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Time to start rolling after the T/O clearance

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Time to start rolling after the T/O clearance

Old 25th Feb 2013, 09:10
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Time to start rolling after the T/O clearance

Hello ATC

Once you issue the take off clearance is there a time limit when the a/c should start rolling? Do you have a document or a regulation for such limit?

Thnx

L.
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Old 25th Feb 2013, 09:30
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Nothing that I know of. Like any other clearance, it stands until amended or cancelled.

That said, there is some guidance - aimed at preventing runway incursions - that has some recommendations about not lining an aircraft up until it can go and not issuing a t/o clearance a long time before the aircraft gets to the runway. Like any other guidance, it needs to be read in context and these particular bits always seemed to be some of the poorest parts of the guidance doc.

Last edited by Spitoon; 25th Feb 2013 at 09:33.
 
Old 25th Feb 2013, 12:23
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When I line someone up and they accept the clearance i assume, sometimes incorrectly, that they are ready for departure. So when clearing someone for takeoff i expect that to start happening within the next ten seconds as it can have a serious effect on rwy separations.
If I wanted an a/c to roll after 30 seconds i'd probably have waited half a minute, please take note medium operators at Dxb.
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Old 25th Feb 2013, 13:10
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Depending on the take-off clearance issued by ATC.

If you accept an immediate take-off clearance it means you must line up and take-off immediately without stopping (ICAO).

If issued by a normal take-off clearance it is really your call, provided the AIP doesn't state otherwise. Some, normally busier airports have added departure procedures to be followed when a take-off clearance is issued, which could state that you must start your take-off role within a certain time, e.g. 20 seconds, to reduce runway occupancy time.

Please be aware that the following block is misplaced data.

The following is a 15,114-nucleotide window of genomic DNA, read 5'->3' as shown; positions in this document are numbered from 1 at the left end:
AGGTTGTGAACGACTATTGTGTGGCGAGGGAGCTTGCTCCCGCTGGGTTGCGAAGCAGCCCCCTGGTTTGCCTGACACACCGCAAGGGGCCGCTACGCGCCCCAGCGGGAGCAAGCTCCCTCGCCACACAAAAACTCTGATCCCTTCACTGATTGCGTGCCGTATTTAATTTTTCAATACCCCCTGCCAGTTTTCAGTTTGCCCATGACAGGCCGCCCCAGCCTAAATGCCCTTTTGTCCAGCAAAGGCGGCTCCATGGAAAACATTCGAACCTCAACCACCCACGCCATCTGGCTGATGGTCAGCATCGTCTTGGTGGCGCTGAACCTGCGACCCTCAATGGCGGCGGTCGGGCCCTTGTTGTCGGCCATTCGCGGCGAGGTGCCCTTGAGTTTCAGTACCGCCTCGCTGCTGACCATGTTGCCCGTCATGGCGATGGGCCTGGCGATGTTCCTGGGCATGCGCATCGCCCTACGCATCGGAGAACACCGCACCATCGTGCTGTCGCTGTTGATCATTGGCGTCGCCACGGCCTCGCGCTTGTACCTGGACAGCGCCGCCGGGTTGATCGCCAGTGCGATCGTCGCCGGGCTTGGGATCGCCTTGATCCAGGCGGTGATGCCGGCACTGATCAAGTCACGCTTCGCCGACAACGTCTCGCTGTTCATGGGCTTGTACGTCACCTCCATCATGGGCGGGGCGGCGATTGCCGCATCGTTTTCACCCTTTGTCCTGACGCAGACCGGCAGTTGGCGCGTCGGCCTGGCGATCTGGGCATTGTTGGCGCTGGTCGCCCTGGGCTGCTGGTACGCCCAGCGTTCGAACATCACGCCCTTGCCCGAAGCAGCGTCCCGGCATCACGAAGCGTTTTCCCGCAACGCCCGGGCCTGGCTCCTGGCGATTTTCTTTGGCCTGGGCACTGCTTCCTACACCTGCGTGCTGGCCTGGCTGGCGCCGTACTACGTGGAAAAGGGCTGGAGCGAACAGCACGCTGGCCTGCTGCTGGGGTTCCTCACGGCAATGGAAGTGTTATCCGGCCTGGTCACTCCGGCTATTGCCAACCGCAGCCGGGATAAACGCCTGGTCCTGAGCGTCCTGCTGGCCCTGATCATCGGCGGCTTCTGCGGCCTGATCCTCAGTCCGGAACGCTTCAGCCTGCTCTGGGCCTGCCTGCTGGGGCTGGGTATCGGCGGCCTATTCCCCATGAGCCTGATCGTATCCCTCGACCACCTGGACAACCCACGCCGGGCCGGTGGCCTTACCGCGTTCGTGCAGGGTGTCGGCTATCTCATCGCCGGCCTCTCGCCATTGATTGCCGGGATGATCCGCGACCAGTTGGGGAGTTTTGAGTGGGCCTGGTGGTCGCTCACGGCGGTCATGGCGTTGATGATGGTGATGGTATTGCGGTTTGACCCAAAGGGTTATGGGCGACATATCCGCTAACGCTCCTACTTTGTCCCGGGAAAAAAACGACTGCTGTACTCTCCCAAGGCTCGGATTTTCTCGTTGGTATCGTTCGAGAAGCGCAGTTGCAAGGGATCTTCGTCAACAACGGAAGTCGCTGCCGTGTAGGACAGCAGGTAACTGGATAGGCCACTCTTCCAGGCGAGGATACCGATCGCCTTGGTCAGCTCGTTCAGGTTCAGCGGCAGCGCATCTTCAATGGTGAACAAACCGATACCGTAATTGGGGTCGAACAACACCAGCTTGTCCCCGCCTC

If you are unsure then ask ATC before lining up.

Hope this helps.
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Old 25th Feb 2013, 14:37
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Do you have a document or a regulation for such limit?
As stated, individual airport's instructions may have guidance, and if the word 'immediate' is used then that is what is expected (i.e. no stopping if you're moving toward the runway when issued).

From a personal perspective the answer is always immediately. I would never issue the clearance in the expectation that you will take any time to depart, therefore when the clearance is issued you can be rolling. Any time spent not doing so is time wasted on a capacity constrained runway. 99.9% of the time there is someone waiting for you to leave so they can too....
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Old 25th Feb 2013, 20:47
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Three ways to see this:
  • Cleared for takeoff; no pressing issues
  • Minimum delay, Cleared for takeoff; don't be a tourist
  • Cleared for immediate takeoff; I'm puckering, you better get moving.
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Old 27th Feb 2013, 00:29
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When I was an atco at one of the uk's major international airport, the first departure of the day was given taxi clearance, take off clearance and when airborne contact "#####" which the aircraft did without stopping and no further contact. Gone are those days.